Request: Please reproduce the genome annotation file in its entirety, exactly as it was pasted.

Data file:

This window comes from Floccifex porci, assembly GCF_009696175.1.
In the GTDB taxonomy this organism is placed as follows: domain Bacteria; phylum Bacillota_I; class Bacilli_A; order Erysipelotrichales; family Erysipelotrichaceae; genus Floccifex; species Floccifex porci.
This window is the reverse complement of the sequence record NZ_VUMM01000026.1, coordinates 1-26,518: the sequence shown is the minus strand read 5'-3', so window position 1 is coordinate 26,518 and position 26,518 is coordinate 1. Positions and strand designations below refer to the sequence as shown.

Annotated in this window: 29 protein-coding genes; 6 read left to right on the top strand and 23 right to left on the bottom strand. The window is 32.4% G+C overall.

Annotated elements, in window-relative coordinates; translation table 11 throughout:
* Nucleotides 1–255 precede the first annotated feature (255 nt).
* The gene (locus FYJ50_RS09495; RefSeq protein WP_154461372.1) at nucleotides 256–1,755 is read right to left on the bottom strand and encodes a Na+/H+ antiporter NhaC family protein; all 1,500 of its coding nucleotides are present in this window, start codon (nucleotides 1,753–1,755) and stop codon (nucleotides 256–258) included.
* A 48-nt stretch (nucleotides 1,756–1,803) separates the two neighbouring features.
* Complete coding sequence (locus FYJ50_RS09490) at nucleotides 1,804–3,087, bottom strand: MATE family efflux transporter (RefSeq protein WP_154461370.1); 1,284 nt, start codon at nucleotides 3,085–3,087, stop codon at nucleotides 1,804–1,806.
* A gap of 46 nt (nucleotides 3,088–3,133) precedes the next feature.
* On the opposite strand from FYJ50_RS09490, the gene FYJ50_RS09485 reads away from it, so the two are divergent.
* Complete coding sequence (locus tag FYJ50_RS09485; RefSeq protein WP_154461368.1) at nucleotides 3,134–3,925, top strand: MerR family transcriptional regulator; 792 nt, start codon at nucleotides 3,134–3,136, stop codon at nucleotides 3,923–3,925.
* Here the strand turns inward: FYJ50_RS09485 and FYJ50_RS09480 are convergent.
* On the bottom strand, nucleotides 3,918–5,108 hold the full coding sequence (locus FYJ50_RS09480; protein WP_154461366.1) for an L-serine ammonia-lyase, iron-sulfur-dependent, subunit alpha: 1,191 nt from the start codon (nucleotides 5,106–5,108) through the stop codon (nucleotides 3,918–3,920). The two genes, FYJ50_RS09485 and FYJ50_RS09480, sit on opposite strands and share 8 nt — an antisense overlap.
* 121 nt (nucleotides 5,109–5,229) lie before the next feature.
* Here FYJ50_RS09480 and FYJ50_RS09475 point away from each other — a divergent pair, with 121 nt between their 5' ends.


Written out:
This window comes from Floccifex porci, assembly GCF_009696175.1.
In the GTDB taxonomy this organism is placed as follows: domain Bacteria; phylum Bacillota_I; class Bacilli_A; order Erysipelotrichales; family Erysipelotrichaceae; genus Floccifex; species Floccifex porci.
This window is the reverse complement of the sequence record NZ_VUMM01000026.1, coordinates 1-26,518: the sequence shown is the minus strand read 5'-3', so window position 1 is coordinate 26,518 and position 26,518 is coordinate 1. Positions and strand designations below refer to the sequence as shown.

Annotated in this window: 29 protein-coding genes; 6 read left to right on the top strand and 23 right to left on the bottom strand. The window is 32.4% G+C overall.

Annotated elements, in window-relative coordinates; translation table 11 throughout:
* Nucleotides 1–255 precede the first annotated feature (255 nt).
* The gene (locus FYJ50_RS09495; RefSeq protein WP_154461372.1) at nucleotides 256–1,755 is read right to left on the bottom strand and encodes a Na+/H+ antiporter NhaC family protein; all 1,500 of its coding nucleotides are present in this window, start codon (nucleotides 1,753–1,755) and stop codon (nucleotides 256–258) included.
* A 48-nt stretch (nucleotides 1,756–1,803) separates the two neighbouring features.
* Complete coding sequence (locus FYJ50_RS09490) at nucleotides 1,804–3,087, bottom strand: MATE family efflux transporter (RefSeq protein WP_154461370.1); 1,284 nt, start codon at nucleotides 3,085–3,087, stop codon at nucleotides 1,804–1,806.
* A gap of 46 nt (nucleotides 3,088–3,133) precedes the next feature.
* On the opposite strand from FYJ50_RS09490, the gene FYJ50_RS09485 reads away from it, so the two are divergent.
* Complete coding sequence (locus tag FYJ50_RS09485; RefSeq protein WP_154461368.1) at nucleotides 3,134–3,925, top strand: MerR family transcriptional regulator; 792 nt, start codon at nucleotides 3,134–3,136, stop codon at nucleotides 3,923–3,925.
* Here the strand turns inward: FYJ50_RS09485 and FYJ50_RS09480 are convergent.
* On the bottom strand, nucleotides 3,918–5,108 hold the full coding sequence (locus FYJ50_RS09480; protein WP_154461366.1) for an L-serine ammonia-lyase, iron-sulfur-dependent, subunit alpha: 1,191 nt from the start codon (nucleotides 5,106–5,108) through the stop codon (nucleotides 3,918–3,920). The two genes, FYJ50_RS09485 and FYJ50_RS09480, sit on opposite strands and share 8 nt — an antisense overlap.
* 121 nt (nucleotides 5,109–5,229) lie before the next feature.
* Here FYJ50_RS09480 and FYJ50_RS09475 point away from each other — a divergent pair, with 121 nt between their 5' ends.